Interludes: Three for August

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This work is licensed under a Creative Commons Attribution-NonCommercial-NoDerivs 3.0 Unported License and ©2012 Gregory Weaver.

I’ve decided to birth a new post prefix – “Interludes” – which will represent blips of ideas that may or may not make it to “draft” status for the purpose of this blog.  I have a ton of ideas jotted down, but I don’t necessarily want to focus on completely fleshing them out right now.  That being said, I don’t want it to seem like I’m not producing anything relevant by not posting!  And, of course, I love sharing what I write with you, my readers and listeners, and leaving you with nothing for relatively long stretches of time just kind of, for lack of a better word, sucks (for us both!).  By the way, if you like a particular tune and want to hear more, the best way to get me to keep working on it faster than anything else is simply to comment—keep that in mind!


The first up out of my piddling is “Streets of L.A.”:

When starting something new with no immediate ideas floating around, I trend towards messing around with a particular instrument.  Typically that instrument is of the orchestral variety, but on the day I wrote this tune I wanted to go for something different.  I thought to make something electronic and played around with a bunch of synth pads first—clearly, I didn’t stick to that road.  Instead, I wound up wanting to play with an electric bass and came up with the bass line that you hear.

It didn’t take long to choose the tone and write the main ideas for the guitar part.  I knew I wanted some shreddage, but at the same time I wanted to keep things kind of creepy.  Somewhere in the middle of it all I started to imagine the dark, threatening streets of a metropolis, and the details of the tune – from the length of the bends to the quick licks – came together.

I likely won’t come back to this tune anytime soon, if at all.  There’s plenty I could do, from making this less atmospheric by adding a drum track and varying the other parts after what you already hear to making it more atmospheric by adding sound effects, but until I need to work on that particular kind of piece I will move on to others.

As a side note, I entered this tune after the fact to the latest TIG Source Forums Musical Challenge, but, despite my best attempts to describe it to the tune of the theme, I was told that it doesn’t “entirely fit” by the host/judge.  No harm in that, though!  It was nice to get a couple of positive comments from the guys there.


Next comes “Town Accords”:

I’ve been wanting to write an accordion track for a while now, and the above piece is the first that actually came out.  As far as the process, writing this was quite simple—I quickly came up with the low part and then improvised the top.  The bridge (where the low end solos) was also improvised after I took care of shaping up the main melody.

The second time through the melody I wanted to expand the song.  However, to my dismay, I was also trying to write lines too quick for my feeble keyboard skills to handle.  I actually have a Yamaha WX8 MIDI wind controller but have never gotten the thing to act appropriately on Logic (read: I haven’t yet taken the time to learn how to make it act appropriately), so after getting frustrated trying to make it work by means that don’t work, I just said “to heck with it” and left the tune as-is.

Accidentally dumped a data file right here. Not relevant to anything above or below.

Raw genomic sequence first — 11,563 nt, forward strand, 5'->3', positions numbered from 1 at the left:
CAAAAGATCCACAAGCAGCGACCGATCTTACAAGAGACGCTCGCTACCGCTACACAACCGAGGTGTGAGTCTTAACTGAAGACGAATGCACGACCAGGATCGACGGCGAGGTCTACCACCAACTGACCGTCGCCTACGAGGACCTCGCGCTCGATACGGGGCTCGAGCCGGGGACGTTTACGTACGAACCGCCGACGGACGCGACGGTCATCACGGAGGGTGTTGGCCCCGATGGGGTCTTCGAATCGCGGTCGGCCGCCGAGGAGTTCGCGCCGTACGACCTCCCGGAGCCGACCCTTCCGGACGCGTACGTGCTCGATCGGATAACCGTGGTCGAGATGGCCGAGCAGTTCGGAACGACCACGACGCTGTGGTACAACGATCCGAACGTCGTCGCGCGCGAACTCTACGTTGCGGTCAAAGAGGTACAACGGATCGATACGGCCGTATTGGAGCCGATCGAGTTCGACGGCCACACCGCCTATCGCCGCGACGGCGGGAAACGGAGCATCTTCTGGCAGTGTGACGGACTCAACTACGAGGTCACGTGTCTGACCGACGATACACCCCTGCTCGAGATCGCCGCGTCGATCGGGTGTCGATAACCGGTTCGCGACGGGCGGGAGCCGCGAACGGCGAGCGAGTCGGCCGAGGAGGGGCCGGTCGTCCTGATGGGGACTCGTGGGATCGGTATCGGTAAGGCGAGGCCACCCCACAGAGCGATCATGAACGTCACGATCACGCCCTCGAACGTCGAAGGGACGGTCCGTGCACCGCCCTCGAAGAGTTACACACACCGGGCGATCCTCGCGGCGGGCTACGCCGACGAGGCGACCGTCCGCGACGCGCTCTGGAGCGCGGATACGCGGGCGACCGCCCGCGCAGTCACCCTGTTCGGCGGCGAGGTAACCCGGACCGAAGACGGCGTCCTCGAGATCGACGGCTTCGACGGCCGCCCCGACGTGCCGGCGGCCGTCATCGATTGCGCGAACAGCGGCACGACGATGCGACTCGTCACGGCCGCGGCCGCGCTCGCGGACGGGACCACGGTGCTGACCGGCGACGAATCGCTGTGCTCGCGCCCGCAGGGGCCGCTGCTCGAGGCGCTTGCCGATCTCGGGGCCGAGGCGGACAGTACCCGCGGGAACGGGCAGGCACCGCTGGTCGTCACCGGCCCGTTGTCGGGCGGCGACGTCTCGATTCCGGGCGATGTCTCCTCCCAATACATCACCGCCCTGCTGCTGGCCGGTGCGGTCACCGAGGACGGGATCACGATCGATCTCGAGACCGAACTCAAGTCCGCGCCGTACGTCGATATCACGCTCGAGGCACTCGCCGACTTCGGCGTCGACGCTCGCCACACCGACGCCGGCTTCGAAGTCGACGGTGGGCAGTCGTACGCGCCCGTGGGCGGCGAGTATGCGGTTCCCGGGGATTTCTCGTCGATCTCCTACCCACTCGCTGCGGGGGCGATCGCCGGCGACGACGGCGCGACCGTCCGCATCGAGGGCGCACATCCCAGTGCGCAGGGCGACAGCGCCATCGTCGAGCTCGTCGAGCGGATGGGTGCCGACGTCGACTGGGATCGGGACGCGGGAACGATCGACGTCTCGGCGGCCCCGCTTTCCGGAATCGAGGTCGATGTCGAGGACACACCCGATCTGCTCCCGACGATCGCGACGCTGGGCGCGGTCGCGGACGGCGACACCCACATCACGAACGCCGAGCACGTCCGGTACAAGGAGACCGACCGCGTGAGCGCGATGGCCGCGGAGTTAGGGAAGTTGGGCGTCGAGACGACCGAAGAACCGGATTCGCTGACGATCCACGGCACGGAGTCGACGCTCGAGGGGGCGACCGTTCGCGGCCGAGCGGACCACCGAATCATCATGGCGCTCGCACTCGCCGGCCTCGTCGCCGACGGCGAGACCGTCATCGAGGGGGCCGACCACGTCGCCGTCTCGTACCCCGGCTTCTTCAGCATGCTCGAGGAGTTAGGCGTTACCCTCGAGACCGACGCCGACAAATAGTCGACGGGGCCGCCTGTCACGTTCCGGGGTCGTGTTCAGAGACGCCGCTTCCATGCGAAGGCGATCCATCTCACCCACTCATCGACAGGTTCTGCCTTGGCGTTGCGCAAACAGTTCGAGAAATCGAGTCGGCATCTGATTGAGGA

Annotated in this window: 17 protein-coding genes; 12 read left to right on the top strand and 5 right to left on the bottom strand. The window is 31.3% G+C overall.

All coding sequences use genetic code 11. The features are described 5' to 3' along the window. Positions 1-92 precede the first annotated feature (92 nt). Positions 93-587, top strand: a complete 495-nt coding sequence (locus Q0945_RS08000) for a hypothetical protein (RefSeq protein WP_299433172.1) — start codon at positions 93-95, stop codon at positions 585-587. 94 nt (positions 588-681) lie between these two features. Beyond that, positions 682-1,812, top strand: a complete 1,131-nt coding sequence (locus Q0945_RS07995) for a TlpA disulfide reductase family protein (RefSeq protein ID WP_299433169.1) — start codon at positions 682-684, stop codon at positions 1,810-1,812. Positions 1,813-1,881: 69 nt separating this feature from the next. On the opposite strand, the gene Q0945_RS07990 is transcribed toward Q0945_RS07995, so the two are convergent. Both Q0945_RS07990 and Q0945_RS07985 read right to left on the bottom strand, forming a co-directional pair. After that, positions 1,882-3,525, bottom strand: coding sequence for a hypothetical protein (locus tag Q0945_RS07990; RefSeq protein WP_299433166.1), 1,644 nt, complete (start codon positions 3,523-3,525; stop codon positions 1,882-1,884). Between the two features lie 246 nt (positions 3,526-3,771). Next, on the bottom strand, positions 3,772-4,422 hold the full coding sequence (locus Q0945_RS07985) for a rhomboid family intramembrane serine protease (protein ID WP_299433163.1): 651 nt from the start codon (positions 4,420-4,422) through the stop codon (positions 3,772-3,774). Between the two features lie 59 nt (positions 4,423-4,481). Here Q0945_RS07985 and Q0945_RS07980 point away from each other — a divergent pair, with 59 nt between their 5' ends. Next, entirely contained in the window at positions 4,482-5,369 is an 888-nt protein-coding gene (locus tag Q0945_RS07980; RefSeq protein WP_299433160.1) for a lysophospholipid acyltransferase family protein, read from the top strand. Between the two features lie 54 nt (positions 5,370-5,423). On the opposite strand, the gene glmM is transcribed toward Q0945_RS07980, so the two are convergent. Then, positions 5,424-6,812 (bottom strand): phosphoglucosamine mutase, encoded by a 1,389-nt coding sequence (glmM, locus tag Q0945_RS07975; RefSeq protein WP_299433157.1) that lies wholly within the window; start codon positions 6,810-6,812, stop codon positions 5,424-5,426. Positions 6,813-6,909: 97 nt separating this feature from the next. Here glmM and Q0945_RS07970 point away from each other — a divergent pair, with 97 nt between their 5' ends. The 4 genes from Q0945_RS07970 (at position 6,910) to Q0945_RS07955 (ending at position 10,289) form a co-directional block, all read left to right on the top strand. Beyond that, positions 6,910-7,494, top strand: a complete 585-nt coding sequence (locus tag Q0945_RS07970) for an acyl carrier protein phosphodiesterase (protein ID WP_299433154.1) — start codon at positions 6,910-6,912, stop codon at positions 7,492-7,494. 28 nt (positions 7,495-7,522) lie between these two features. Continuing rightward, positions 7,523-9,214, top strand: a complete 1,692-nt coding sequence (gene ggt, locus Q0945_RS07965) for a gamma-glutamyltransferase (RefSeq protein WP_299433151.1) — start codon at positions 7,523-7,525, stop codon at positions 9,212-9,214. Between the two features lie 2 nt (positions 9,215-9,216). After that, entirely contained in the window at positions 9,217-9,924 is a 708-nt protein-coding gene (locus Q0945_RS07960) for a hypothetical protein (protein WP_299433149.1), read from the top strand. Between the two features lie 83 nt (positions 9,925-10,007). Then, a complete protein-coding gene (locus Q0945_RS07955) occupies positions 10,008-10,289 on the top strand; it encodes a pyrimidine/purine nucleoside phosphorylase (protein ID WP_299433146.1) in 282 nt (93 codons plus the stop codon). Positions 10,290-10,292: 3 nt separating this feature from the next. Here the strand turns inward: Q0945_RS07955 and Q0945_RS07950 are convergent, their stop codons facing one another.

I enjoy this diddy and plan to develop it further at some point.  I’m imagining it being longer (but not necessarily too much so) and having more instruments to make it more interesting.  Look forward to it!


Finally, here’s “A Lass of the Moon (East Coast)”:

Honestly, I don’t remember how this tune started.  I think I was playing lines using harp samples and wound up with this, what I imagine to be a song played in a pub.  And, by “song” I mean actually a song—I wrote impulsive lyrics to it and everything (to be released at a later date… maybe).

While working on the chord progression I thought to do something fun.  I had come up with two different progressions and in turn crowned them “East Coast” and “West Coast.”  This song, in my mind, is to be played with the different progressions at opposite ends of the map.  Wandering bards would know of the tune and sing it in many pubs scattered throughout the land, but at some point, “east” becomes “west” and, as a result, the song's progression changes, though the lyrics [might] stay the same (I’d be glad to write a different set of lyrics if anyone wants to use the song this way in his or her game, but otherwise…).  The idea is to keep the song fresh and also to represent the different cultures/atmospheres of the different parts of the game world.  As soon as I finish writing the second progression I will post that as well in the same way that I decided to present this progression ('melody only' followed by 'melody with chords').

Since I enjoy the melody, after finishing the second song’s progression I’m going to write an orchestral backing to it, plating it as my imaginary game’s main theme.  Naturally, that version won’t be tacked on to what you hear here; rather, it’ll be it’s own entity.  So, yes, more of this is to come!


As always, thanks for reading and listening!  Any feedback would be great—please feel free to comment your thoughts below!